LONDON — The suicide attacks at Brussels Airport have led to intensified scrutiny of hiring, security and the lack of standardized procedures at airports across Europe, amid questions about whether the bombings last week could have been prevented.
The head of the largest police union in Belgium warned on Thursday of a serious security problem at Brussels Airport, citing systematic security flaws, bureaucratic incompetence and the employment of baggage handlers with criminal records.
His remarks came as the airport police wrote an open letter, cited in several Belgian newspapers, expressing deep concern about the level of security at the airport, echoing worries about procedures, staffing and the potential for infiltration by terrorists at Paris Charles de Gaulle Airport after the deadly attacks in and near Paris in November.
Since 2001, the European Union has adopted a uniform set of rules and procedures for protecting the areas of any airport that are behind security checkpoints. But the methods for safeguarding of areas accessible to the general public are established at a national level and therefore vary among member states.
Vincent Gilles, president of SLFP Police, the largest police union in Belgium, with 22,000 members, said in a telephone interview that he was disturbed after hearing colleagues say that some baggage handlers had applauded the attacks in Paris that killed 130 people.
“This is what I have heard from fellow police,” he said. “Obviously, one needs to be prudent and we are checking this out.”
Mr. Gilles said there was a notable and worrying number of employees working at Brussels Airport in baggage handling and on the tarmac who had criminal records, but he did not provide an estimate.
Many of the terrorists involved in the Brussels and Paris attacks have links to the poorer, immigrant parts in the Belgian capital, and Mr. Gilles appeared to draw a connection between those areas and the security of the airport. Mr. Gilles suggested that the recruitment policy employed by the Brussels Airport Company, which manages the facility, appeared to favor people from those areas.
Anke Fransen, a Brussels Airport spokeswoman, said the company was aware of the various concerns raised by the police union but had no immediate comment.
The Brussels Airport Company said in a statement Thursday that it was “operationally ready” to reopen and that the Belgian Civil Aviation Authority had granted approval for a partial restart of passenger flights. The authorities had not made a formal decision on when they could resume, however, and there will be no flights before Friday evening, the statement said.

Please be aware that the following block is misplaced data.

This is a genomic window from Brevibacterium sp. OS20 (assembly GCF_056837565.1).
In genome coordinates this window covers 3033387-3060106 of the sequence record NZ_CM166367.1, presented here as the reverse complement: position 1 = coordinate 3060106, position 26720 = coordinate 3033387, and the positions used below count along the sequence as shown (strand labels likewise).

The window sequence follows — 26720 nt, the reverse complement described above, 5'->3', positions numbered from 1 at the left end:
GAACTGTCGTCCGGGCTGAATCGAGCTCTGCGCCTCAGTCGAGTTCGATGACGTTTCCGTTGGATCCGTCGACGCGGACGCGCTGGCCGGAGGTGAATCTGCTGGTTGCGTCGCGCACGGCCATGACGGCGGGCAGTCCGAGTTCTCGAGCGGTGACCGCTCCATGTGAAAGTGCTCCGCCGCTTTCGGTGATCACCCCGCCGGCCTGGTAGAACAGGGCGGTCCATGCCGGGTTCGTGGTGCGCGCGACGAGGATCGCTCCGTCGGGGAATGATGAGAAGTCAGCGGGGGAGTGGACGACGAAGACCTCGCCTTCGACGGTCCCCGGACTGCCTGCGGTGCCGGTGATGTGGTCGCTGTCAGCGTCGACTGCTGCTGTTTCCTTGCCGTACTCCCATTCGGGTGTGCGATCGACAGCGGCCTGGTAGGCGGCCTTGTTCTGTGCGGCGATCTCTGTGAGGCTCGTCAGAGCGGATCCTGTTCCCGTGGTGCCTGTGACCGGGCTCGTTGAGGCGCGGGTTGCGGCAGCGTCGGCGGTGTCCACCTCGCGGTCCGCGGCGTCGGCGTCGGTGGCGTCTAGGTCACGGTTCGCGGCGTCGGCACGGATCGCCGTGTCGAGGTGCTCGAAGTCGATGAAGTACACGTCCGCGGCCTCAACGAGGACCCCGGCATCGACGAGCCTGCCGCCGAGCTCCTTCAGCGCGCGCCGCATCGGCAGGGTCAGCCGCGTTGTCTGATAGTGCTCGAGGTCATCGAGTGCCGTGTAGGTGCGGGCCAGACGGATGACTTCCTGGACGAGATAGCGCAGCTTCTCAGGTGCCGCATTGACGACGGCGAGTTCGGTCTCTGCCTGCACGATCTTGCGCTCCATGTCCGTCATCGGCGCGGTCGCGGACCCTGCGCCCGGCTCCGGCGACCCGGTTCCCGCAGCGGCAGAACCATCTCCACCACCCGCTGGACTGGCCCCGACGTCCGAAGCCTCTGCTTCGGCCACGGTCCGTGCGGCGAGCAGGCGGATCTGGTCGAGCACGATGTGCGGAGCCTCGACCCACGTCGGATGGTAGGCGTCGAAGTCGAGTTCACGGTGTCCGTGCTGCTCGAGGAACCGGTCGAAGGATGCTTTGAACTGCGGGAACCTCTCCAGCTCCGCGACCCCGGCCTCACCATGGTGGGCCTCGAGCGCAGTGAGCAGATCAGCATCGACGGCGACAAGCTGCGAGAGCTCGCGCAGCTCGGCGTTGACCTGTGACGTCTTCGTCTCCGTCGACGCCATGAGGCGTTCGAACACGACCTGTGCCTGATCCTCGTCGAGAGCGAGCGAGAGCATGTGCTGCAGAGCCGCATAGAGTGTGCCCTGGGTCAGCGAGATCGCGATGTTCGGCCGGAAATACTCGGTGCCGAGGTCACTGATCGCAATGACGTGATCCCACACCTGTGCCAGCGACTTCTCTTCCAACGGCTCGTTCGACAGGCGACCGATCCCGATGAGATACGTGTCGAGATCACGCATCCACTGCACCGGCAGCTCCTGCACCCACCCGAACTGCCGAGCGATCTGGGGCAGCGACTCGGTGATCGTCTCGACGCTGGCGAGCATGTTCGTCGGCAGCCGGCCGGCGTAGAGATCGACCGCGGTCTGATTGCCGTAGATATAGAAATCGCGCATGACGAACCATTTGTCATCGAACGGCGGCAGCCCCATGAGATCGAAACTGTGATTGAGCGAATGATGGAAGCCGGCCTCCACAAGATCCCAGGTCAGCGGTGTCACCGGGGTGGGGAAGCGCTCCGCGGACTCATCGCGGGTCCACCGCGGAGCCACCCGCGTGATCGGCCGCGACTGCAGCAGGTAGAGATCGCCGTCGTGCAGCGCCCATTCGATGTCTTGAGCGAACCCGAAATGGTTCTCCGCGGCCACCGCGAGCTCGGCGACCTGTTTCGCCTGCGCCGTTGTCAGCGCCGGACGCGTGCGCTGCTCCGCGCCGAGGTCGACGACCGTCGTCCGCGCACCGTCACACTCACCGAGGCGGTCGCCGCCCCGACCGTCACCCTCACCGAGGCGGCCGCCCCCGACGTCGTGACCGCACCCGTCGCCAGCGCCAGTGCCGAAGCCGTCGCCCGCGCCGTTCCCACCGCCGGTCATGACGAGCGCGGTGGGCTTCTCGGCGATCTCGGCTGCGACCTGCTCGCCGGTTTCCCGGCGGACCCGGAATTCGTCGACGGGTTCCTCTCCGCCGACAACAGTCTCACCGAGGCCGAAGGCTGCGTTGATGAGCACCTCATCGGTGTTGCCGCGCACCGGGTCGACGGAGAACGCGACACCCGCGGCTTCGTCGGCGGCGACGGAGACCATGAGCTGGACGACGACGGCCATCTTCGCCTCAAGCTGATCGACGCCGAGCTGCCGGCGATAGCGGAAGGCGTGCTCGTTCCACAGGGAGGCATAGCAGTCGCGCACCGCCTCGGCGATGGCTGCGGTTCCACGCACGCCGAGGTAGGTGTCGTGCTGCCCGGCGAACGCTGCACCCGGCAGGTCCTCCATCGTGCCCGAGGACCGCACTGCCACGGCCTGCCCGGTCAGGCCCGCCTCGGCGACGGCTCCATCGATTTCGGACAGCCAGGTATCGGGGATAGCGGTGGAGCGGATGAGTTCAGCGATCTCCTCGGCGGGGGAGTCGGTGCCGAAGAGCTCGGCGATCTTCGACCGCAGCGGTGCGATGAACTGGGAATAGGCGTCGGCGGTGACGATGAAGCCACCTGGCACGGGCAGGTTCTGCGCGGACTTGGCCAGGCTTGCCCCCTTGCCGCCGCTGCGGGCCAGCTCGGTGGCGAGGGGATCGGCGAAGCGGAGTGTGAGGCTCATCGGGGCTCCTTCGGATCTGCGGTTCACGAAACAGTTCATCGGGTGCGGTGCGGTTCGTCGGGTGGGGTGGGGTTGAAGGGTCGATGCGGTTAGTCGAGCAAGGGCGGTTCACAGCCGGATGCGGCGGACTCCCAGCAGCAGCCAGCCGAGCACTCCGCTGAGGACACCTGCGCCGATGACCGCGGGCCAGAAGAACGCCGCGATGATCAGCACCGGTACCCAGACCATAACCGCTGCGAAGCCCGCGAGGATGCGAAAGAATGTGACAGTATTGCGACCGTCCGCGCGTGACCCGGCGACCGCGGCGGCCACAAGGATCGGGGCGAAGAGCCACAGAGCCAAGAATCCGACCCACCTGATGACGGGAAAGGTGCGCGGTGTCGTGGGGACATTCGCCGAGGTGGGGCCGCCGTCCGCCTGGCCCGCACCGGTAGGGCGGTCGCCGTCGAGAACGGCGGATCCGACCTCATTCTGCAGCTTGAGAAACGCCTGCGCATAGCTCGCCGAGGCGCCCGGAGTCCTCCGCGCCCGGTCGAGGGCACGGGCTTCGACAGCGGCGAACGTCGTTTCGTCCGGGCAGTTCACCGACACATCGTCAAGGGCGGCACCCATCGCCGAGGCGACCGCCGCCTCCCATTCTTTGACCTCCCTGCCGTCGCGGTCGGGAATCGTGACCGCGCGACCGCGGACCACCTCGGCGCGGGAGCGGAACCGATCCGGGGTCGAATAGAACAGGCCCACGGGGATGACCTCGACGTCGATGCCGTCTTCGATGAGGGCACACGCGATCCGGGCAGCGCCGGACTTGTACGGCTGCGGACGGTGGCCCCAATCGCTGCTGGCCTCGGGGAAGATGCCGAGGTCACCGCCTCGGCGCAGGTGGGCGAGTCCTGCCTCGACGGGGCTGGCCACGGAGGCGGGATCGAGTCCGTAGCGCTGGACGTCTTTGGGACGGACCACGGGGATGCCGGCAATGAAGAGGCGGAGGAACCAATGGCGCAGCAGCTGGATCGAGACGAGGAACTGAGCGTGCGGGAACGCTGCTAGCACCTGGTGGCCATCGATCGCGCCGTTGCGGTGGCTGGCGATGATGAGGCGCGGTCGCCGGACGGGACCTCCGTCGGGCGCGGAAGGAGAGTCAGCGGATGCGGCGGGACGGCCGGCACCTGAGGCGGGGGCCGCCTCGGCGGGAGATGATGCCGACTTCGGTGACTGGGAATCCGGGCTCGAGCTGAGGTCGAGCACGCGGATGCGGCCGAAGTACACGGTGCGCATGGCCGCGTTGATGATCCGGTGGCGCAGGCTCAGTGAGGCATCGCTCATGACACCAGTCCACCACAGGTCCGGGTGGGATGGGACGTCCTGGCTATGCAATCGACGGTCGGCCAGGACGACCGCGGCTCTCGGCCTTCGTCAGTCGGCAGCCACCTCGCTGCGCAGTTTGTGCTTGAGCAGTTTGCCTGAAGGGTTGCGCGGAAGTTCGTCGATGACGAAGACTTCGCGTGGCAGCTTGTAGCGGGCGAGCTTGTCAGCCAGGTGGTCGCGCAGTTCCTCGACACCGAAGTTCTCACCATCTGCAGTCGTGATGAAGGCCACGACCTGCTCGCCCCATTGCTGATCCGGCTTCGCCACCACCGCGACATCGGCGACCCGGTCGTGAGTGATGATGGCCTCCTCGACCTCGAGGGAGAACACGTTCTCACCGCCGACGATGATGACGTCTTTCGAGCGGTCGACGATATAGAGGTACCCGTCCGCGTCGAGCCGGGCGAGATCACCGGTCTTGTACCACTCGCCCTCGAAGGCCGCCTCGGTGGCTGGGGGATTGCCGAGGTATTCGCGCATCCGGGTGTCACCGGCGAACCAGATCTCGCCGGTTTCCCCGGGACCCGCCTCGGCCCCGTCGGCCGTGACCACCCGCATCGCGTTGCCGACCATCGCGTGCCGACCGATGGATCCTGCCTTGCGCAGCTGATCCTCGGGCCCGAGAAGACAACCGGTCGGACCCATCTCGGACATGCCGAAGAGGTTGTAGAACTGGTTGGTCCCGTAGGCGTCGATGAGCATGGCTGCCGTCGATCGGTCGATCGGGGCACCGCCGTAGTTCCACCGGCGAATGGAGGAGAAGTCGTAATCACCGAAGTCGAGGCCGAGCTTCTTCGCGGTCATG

Concerns about security and the potential risk of infiltration by radical groups has been a concern at airports around Europe. In the days after the attacks in France, the police raided about 4,000 employee lockers at Charles de Gaulle, Europe’s second-largest airport, in search of evidence potentially linking staff to the attackers or other Islamist groups.
According to police and union officials, those searches yielded little more than a small cache of Qurans and other Islamic literature. (The searches led to the dismissal of about a dozen employees, who were found in possession of food or other goods stolen from airport vendors.)
Nonetheless, the airport’s chief of police, Philippe Riffaut, has used the threat of terrorism to justify a review of the roughly 87,000 airport employees who have badges giving them access to secure areas that include the tarmac, baggage handling and cargo storage.
Those badges, issued after a background check by the police, are normally renewed every three to five years. Since January 2015, the police said, the badges of more than 80 workers at Charles de Gaulle have been revoked for security reasons.
In Brussels, Mr. Gilles said that while traffic at the airport had increased tenfold over the past 15 years, his repeated requests to augment security had been ignored. He said that was because the federal police, who are responsible for the airport, saw it as unnecessary and failed to send the request up the chain of command to the Interior ministry.
Mr. Gilles suggested that bureaucratic entropy and a lack of responsibility among the political class were undermining security at the airport.
Belgium, a politically fragmented and linguistically divided country, has come under heavy criticism in recent days after a number of astonishing law enforcement and intelligence errors leading up to the deadly attacks at the airport and the Maelbeek subway station in Brussels.
Mr. Gilles accused the Brussels Airport Company of placing an excessive focus on economic considerations, and he said a request made in December to install a security check outside the entrance to airport terminal had been rebuffed.
He said he was told that such a checkpoint would be too expensive, and that company officials defended the decision by noting that no other airport in the European Union’s open-border Schengen Area had such security measures.
In the open letter by the airport police, as reported on Thursday by Het Belang van Limburg, a Flemish newspaper, the officers said they were not satisfied with security.
They complained that employees of all ranks had access throughout the airport, and that there were insufficient checks on passengers before they entered the terminal to check in for flights.
Mr. Gilles told RTL, the Belgian broadcaster, that the letter was not a negotiating tactic but a cry for help, and that security workers had been complaining about conditions for more than a year.
In the interview with RTL, he said that fatigue among airport staff members extended to those involved in counterterrorism. He said the police were enraged about the targeting of Brussels. “There is anger for not having prevented the attacks,” he said.